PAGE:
It remains a trauma that has impacted my life forever. Nurses need to realize that they experience traumas, too, and that it is okay to talk about them. It is okay to be afraid. It is okay to reflect on the situation and examine the emotions the trauma awakens. Without this reflection, the emotions become buried. Ignored emotions manifest as substance abuse, out-of-control feelings, and hatred of the job.
My trauma is just one example. Almost every nurse has a story of when she or he was scared and traumatized. Talk about it. Don’t pretend to be so strong that you don’t need to ask for help.
I wish I could have saved that man. I wish I could have wrapped that wife up in my arms and made it easier for her. I couldn’t, but it will stay with me forever as the trauma in my career that haunts me, because I couldn’t hide behind the façade of the calm professional.
I am the calm professional, but I am human, too.
November is National Diabetes Month and while many nurses know the exceptional challenges their patients with diabetes face, some know the obstacles personally.
As a nurse with diabetes, taking care of yourself is extremely important. And while managing diabetes is 24/7, the holiday season can be especially difficult. Nurses have seen patients go through all the ups and downs of this disease including trying to keep blood sugar levels within range when faced with holiday dinners and parties. Add some pressure from family and friends (both well-meaning and some that’s just uninformed) to “just try a little” of each and every buffet dish and getting through the holidays while trying to manage a disease that varies based so much on food is exhausting.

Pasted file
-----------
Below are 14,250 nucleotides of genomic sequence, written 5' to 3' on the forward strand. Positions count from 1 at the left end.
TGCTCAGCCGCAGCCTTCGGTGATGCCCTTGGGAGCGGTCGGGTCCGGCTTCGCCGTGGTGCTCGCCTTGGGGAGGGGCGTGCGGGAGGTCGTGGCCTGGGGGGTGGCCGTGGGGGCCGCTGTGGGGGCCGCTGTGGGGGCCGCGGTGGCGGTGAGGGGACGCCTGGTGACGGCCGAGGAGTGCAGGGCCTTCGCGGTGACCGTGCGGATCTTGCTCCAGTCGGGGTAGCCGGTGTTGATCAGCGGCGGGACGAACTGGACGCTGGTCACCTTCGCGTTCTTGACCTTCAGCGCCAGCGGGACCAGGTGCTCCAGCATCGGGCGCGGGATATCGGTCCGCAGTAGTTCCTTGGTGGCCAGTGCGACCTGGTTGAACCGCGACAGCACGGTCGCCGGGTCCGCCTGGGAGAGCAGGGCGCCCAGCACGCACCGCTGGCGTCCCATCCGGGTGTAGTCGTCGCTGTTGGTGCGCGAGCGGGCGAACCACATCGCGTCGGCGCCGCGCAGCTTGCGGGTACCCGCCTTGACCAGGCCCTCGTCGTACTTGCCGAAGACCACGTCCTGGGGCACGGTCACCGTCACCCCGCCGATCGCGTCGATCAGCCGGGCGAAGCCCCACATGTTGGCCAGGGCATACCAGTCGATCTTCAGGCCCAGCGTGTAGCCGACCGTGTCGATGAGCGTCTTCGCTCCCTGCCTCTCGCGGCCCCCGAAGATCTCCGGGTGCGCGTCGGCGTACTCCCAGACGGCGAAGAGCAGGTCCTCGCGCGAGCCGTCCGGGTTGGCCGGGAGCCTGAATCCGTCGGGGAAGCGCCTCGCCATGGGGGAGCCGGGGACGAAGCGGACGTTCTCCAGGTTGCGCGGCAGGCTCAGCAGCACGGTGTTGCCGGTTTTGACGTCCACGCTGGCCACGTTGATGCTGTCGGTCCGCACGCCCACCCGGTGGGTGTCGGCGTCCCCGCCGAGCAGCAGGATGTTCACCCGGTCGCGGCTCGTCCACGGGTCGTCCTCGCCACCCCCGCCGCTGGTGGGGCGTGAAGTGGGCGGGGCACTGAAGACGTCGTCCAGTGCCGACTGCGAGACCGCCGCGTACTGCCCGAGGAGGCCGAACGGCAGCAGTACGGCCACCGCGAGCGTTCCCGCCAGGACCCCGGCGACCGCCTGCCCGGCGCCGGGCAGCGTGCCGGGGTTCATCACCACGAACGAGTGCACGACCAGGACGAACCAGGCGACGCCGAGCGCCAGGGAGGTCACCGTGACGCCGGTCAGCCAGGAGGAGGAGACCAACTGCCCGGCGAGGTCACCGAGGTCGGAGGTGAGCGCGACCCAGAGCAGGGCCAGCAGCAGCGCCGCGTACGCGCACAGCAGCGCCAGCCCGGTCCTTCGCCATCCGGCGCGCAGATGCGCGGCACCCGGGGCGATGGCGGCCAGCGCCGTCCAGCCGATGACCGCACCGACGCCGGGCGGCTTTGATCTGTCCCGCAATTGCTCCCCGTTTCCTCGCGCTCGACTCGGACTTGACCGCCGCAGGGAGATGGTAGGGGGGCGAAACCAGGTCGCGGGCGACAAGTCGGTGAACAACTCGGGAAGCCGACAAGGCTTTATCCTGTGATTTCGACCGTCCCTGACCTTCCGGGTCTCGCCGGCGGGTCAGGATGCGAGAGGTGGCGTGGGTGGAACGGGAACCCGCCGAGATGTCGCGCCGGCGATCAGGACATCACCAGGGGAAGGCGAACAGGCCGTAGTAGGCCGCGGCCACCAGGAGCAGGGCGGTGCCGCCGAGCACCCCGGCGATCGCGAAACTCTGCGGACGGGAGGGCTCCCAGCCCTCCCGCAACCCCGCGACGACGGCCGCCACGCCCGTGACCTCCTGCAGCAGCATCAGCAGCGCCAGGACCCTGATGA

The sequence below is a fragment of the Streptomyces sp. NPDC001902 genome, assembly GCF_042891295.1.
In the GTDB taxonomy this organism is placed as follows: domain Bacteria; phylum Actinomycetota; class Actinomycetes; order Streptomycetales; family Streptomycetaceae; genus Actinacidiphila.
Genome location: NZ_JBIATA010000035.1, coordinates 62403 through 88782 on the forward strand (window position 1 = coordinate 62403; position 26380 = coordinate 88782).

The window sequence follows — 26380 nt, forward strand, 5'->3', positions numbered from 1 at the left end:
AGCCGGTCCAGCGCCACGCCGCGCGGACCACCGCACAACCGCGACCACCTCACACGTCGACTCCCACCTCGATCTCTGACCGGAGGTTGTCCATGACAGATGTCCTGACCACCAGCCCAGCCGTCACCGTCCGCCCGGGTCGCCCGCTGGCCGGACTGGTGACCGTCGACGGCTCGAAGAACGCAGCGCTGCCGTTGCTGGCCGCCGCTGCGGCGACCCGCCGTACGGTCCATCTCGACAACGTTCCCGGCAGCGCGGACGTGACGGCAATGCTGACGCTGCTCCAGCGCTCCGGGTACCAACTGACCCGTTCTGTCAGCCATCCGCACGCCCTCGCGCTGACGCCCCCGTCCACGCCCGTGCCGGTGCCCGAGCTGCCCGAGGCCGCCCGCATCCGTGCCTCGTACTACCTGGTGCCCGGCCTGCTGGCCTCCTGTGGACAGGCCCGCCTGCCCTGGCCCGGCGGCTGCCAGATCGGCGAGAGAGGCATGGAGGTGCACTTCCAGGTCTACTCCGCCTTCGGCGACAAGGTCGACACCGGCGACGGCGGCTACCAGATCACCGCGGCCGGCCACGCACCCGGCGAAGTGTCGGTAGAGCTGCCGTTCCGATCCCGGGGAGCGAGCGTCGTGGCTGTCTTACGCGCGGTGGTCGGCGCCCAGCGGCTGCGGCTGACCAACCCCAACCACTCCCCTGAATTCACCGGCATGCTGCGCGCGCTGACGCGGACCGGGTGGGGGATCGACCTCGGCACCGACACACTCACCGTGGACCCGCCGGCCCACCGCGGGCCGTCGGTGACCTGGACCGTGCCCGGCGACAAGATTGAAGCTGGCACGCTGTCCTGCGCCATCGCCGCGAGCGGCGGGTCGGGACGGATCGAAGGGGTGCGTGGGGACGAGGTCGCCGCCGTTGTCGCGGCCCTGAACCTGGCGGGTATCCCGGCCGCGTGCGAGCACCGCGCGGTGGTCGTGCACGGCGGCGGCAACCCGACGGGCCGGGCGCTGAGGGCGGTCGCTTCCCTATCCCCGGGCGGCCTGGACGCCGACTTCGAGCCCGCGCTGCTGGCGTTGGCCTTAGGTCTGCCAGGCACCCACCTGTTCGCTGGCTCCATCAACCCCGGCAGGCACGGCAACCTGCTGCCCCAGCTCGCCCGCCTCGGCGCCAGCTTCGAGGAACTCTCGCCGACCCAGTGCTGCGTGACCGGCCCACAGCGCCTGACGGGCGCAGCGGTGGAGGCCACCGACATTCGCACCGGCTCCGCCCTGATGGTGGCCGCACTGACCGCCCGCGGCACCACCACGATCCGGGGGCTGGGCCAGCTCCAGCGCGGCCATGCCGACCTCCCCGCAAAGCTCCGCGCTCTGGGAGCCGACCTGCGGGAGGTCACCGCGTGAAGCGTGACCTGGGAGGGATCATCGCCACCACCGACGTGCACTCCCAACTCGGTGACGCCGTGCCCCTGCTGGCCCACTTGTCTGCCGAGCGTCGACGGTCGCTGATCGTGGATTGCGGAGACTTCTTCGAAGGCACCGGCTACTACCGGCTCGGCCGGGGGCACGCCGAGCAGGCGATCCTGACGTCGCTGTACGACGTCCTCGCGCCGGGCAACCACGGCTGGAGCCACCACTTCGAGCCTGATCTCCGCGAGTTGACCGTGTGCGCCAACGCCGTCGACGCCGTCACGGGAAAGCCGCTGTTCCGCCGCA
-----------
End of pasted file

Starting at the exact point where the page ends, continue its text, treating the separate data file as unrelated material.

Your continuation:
Both the American Diabetes Association and the National Institute of Diabetes and Digestive and Kidney Diseases recognize this month with tips and information to keep yourself healthy. But as a nurse, you can share your experiences to help your patients and sometimes even learn from what they say.
The holidays make things difficult. You’ve got additional responsibilities – from cooking to gift buying to volunteering to hosting – and all the changes those new tasks bring about. Staying with your normal routine can help, but that’s not always possible. Planning ahead and developing strategies will help keep you on an even keel.